Feb 3, 2013

A Bevy of Biographies

Last week the annual American Library Association Youth Media Awards took place. By now you've probably heard that Jon Klassen won the 2013 Caldecott for THIS IS NOT MY HAT, and Katherine Applegate won the 2013 Newbery for THE ONE AND ONLY IVAN. Many other awards were announced, including winners and honors and lifetime achievement awards. Watching the live webcast was the next best thing to being there, hearing authors and illustrators being cheered like rock stars.

Now that awards season has ended, the litany of monthly "themes" begins: Black History, Women's History, Hispanic Heritage, Poetry, just to name a few. I've stated my case in the past about the mixed benefits of theme months, so this post is in praise of ignoring the calendar and celebrating excellence whenever and wherever we find it. Back in November there was a National Non-Fiction Day and the next will come November 3, 2013. One day in a whole year? For books that share the truth about our world and those who live in it? Really?

Life stories and inspirational life events lend themselves to the power of picture books, and I won't wait until next November to celebrate these with you.

Little Brown Books for Young Readers, 2012
A worthy place to start is FIFTY CENTS AND A DREAM: YOUNG BOOKER T. WASHINGTON, by Jabari Asim, illustrated by Bryan Collier. (Collier won the Coretta Scott King Illustrator award for I TOO AM AMERICA.) 
Washington's drive to read, to learn, to succeed, and to share those opportunities with others is portrayed effectively. The concluding pages point out that he was dismissed for years as too accommodating but has more recently been recognized as a fearless and tireless advocate for equality and justice.
Read more in this Kirkus review.

Scholastic Press, 2012

I recently saw some photos of my grandma with her girlfriends, circa 1910-1914. The images made it perfectly clear that they were a spunky, fun-loving, and adventurous group. A penciled note on the back of one indicated they called themselves the gym-daisies. Reading HERE COME THE GIRL SCOUTS: THE AMAZING ALL TRUE STORY OF JULIETTE "DAISY"GORDON LOW AND HER GREAT ADVENTURE, by Shana Corey, illustrated by Hadley Hooper called those photos to mind. Lively text and muted illustrations describe sweeping passages of time and provide a revealing look at gender stereotyping and social expectations. Everyone should read this.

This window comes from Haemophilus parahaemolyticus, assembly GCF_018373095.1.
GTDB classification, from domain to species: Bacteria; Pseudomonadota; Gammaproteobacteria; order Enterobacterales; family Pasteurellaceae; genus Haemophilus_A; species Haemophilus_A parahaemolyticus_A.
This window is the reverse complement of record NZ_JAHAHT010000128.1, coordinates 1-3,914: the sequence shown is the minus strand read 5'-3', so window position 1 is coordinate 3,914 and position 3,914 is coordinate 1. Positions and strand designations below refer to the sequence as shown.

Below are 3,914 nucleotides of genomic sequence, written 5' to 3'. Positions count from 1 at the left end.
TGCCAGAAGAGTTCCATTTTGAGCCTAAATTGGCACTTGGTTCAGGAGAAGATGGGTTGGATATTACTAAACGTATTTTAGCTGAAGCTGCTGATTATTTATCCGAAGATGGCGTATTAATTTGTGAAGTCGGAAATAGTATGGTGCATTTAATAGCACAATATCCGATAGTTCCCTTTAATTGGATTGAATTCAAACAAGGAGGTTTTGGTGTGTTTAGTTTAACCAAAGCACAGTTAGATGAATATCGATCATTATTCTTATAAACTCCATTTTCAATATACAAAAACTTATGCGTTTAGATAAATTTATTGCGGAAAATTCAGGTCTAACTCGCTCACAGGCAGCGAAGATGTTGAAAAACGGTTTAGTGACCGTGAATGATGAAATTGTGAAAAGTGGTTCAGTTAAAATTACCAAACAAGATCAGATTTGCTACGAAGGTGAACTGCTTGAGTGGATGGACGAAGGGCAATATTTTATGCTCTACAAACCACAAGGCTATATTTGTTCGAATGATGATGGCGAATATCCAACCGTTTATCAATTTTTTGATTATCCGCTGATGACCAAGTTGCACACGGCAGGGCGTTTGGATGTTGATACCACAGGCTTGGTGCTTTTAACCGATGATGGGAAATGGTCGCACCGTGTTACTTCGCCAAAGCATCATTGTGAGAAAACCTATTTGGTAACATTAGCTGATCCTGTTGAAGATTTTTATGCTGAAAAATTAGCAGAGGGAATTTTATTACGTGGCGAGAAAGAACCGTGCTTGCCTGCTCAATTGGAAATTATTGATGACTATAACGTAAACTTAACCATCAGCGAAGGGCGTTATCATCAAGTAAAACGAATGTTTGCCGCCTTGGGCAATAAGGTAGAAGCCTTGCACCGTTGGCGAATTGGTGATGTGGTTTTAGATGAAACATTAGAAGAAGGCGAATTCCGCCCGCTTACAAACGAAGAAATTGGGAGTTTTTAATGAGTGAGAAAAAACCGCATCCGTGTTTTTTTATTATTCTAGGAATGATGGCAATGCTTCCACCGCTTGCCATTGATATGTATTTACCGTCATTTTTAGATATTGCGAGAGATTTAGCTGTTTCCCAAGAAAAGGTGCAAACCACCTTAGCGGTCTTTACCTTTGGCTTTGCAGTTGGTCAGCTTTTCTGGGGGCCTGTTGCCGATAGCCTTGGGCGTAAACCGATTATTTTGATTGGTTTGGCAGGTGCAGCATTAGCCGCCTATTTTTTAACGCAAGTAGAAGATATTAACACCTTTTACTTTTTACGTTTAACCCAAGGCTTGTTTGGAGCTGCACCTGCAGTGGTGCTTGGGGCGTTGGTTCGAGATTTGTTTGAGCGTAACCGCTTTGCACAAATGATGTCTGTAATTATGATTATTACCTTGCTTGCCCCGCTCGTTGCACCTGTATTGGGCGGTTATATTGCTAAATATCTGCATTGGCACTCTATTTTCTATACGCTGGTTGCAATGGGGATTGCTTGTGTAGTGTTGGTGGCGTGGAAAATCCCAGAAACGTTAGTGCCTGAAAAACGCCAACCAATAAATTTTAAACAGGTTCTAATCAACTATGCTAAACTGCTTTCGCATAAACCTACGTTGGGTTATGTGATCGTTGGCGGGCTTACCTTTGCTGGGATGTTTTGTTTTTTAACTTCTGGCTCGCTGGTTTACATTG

Eerdmans Books for young Readers, 2012
What a shame it would be to wait for the annual April focus to share poetry and the people who write it.
A RIVER OF WORDS: THE STORY OF WILLIAM CARLOS WILLIAMS, by Jen Bryant, illustrated by Melissa Sweet makes it clear that poetry ran through his life on a daily basis, as it should in ours.
The poetry collection on the endpapers is a bonus to this biography of a poet whose work touches nature, emotions, and the funny bone. I loved that the triple timelines in the back matter span his life and the history/works of that time awhile continuing the incredible collage illustration.
Read what Kirkus says in this starred review.

Eerdmans Books for Young Readers, 2005

The previous titles were all 2012 releases, but will continue to find and engage readers in years to come. This has been true for MUSIC FOR THE END OF TIME, by Jen Bryant, illustrated by Beth PeckThis story of the years French composer Olivier Messiaean spent in a German prisoner-of-war camp inspires on many levels- the drive to create, the potential for humane treatment in the worst of situations, the power of inspiration, and the capacity for music (art) to nourish the soul.

A Kirkus review provides even more detail.

Just one glance at the cover art for these titles reveals the range of styles, moods, techniques and approaches used by the various illustrators. The same is true for the text of each. In my opinion (and that's what a blog is for, right?) they are equally excellent, outstanding, distinguished, and worthy of our time and attention. This demonstrates my mixed reaction to awards announcements. So many fine books deserve accolades, and for each one named there are so many others waiting to be discovered and shared. Speak up if you want to share some recommendations of your own.

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Picture books are as versatile and diverse as the readers who enjoy them. Join me to explore the wacky, wonderful, challenging and changing world of picture books.